Heather Isringhausen Gvillo Feb. 17, 2015, 9:21am

A fight among competing beer distributors continues in Madison County Circuit Court.

Robert “Chick” Fritz In. filed the lawsuit on Oct. 10 against Donnewald Distributing Co., Koerner Distributor Inc. and Jeff Jones alleging defamation.

According to the complaint, Chick Fritz, Donnewald and Koerner are all beer distributors in southern Illinois, and on April 9, Koerner employee Jones entered the Shop ‘N Save in Jerseyville and took pictures of a display selling Uinta Brewing Co.’s Hop Nosh IPA, a product distributed by Donnewald, at a reduced price. The lawsuit states Jones then emailed the photo to Uinta Brewing with a false email address, alleging to be Anne Fritz for Chick Fritz, and informed them that Donnewald was delivering expired beer to Shop ‘N Save. The plaintiff says Jones knew the email would cause damage to Koerner’s reputation for disparaging Donnewald, and that is why he pretended to be a representative of Chick Fritz, putting the company in a false light.

Then on April 11, Uinta Brewing forwarded the email to Donnewald to find out if the allegations were true, and Donnewald began disparaging Chick Fritz to its customers, potential customers and craft brewers and the public, telling people not to work with the company, saying it had “no integrity,” and calling its sales representatives “liars," the lawsuit says.

The email stated, “Check out what your supposed partners are doing to your brand. This is chain augmented pricing across their geography. Pallet drops of out of code beer at every shop n save. Donnewald is not a craft distributor and is destroying your brand equity to a point where it will be unrecoverable. Sorry for the bad news.”

As a result, the complaint states, the Edwardsville Shop ‘N Save took Chick Fritz products off display and its store managers told Chick Fritz representatives that they worked for a “[bad] company.” Chick Fritz says it approached Shop ‘N Save upper management and was able to obtain a copy of the email and security footage showing Jones taking the photo, the suit states.

Jones filed a motion to dismiss on Dec. 10, claiming the content of the email attributable to Jones “is not alleged in any way to be false.

Koerner also filed a motion to dismiss the plaintiff’s complaint on Jan. 6, claiming the plaintiff cannot sustain an action for false light.

“The tort of false light invasion of privacy does not protect a party’s reputation; it protects an individual’s personal privacy interest to be free from false publicity,” the motion states. “Corporations do not have such a privacy interest.”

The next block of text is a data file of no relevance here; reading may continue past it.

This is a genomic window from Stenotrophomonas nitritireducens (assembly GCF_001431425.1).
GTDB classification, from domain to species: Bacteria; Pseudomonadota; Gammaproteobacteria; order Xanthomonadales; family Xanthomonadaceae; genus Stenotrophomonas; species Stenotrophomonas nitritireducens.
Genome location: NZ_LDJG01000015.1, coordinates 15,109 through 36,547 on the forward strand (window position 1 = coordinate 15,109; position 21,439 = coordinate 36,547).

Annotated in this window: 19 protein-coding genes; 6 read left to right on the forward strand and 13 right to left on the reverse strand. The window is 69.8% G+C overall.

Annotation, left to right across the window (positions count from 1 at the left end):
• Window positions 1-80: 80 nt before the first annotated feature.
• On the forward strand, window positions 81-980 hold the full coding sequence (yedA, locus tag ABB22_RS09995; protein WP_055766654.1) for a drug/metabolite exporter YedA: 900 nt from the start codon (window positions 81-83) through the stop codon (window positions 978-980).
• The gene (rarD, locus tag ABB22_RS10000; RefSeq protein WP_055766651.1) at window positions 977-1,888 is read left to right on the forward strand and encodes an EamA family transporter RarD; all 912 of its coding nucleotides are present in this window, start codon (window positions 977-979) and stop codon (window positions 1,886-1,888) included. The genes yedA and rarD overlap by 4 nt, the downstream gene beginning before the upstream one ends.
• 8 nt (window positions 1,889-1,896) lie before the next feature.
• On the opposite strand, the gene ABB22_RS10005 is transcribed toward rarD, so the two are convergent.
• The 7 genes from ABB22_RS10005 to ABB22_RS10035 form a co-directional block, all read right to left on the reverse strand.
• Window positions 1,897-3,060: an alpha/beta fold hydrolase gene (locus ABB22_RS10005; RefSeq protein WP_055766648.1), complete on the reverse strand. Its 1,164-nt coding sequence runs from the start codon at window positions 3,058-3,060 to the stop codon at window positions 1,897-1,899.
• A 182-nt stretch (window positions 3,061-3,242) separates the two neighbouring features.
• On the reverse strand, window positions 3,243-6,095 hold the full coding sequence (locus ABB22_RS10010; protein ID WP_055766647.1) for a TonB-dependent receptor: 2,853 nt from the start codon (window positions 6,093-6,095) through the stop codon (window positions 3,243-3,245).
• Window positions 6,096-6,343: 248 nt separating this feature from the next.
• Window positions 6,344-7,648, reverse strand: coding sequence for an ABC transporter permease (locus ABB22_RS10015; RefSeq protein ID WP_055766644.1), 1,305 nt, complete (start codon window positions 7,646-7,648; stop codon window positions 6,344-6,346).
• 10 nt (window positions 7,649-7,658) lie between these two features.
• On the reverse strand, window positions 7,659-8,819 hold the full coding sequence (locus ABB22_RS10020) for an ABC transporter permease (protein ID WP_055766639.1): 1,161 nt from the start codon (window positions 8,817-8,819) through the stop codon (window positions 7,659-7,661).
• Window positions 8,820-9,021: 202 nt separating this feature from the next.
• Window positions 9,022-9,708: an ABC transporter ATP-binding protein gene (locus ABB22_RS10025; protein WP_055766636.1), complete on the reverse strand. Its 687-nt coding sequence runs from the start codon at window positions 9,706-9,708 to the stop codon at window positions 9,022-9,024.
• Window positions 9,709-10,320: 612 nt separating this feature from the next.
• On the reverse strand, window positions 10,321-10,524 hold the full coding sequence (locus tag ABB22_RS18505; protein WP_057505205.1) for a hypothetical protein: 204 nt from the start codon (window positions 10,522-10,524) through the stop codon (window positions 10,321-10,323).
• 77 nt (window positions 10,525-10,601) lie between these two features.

Furthermore, Koerner claims the plaintiff can’t prove false light under the facts pleaded.

“Plaintiff, under the first element, will be unable to prove that Koerner showed ‘Chick’ Fritz in false light, because ‘Chick’ Fritz is unable to prove actual falsity, publicity and causation by Koerner,” the motion states.

Koerner claims it was Donnewald that began disparaging Chick Fritz, not Koerner, meaning the defendant did not cause the plaintiff to be in false light.

“Here, no reasonable person (or a beer retailer) would be seriously offended and aggrieved by a beer distributor saying a competitor beer distributor was distributing out-of-date beer,” the motion states.

Donnewald answered the complaint denying the allegations against it and alleging 11 affirmative defenses against the plaintiff.

It claims the alleged statements were not defamatory because they consisted of pure opinion and do not relate to the commission of criminal offense.

It also argues that the plaintiff’s alleged conduct was privileged or justified as lawful competition.

Furthermore, Donnewald claims any alleged defamatory statements made about the plaintiff are true and consist of fair comment.

“Defendant Donnewald cannot be held vicariously liable for any alleged statements of its employees in that any such statements were made in excess of authority and outside the scope of employment of such employees,” its affirmative defenses stated.

However, Donnewald argued that if it is found liable, it is entitled to contribution for a percentage of that sum from Chick Fritz, Koerner and Jones.

Chick Fritz answered Donnewald’s affirmative defenses on Jan. 5.

“While ordinarily defamation can be based upon recklessness or negligence, where a cause of action for defamation is ‘solely predicated on specific intent,’ a claim for contribution under the Joint Tort Feasor Contribution Act will fail,” Chick Fritz wrote.

Koerner Distributor answered Donnewald’s affirmative defenses on Jan. 9, denying that Donnewald is entitled to contribution from Koerner under the Illinois Joint Tort Feasor Contribution Act.

Jones filed a motion to dismiss Donnewald’s claims on Jan. 8 arguing that Donnewald’s causes of action have alleged “intentional acts committed by Donnewald.” He claims the intentional acts are not entitled to contribution under the Illinois Joint Tort Feasor Contribution Act.

“Such causes of actions are solely predicated upon specific intent and therefore a claim for contribution under the Joint Tort Feasor Contribution Act must fail,” the motion states.

Koerner Distributor joined the motion to dismiss on Jan. 21, arguing that the complaint is “fatally flawed.”

Chick Fritz seeks more than $50,000 in damages plus punitive damages and costs of the suit.

Circuit Judge Barbara Crowder scheduled a motion hearing for March 6 at 9 a.m.

Ryan J. Mahoney of Cates Mahoney LLC in Swansea represents Chick Fritz.

Kenneth L. Halvachs, Ronald J. Abernathy Jr. and Kevin T. Dawson of Halvachs & Abernathy LLC in Belleville represents Donnewald.

Todd W. Sivia and Paul A. Marks of Sivia Business & Legal Services, P.C., in Edwardsville represents Koerner Distributor.

Samuel A. Mormino of Mormino Velloff & Snider in Alton represents Jones.

Madison County Circuit Court case number 14-L-1384

More News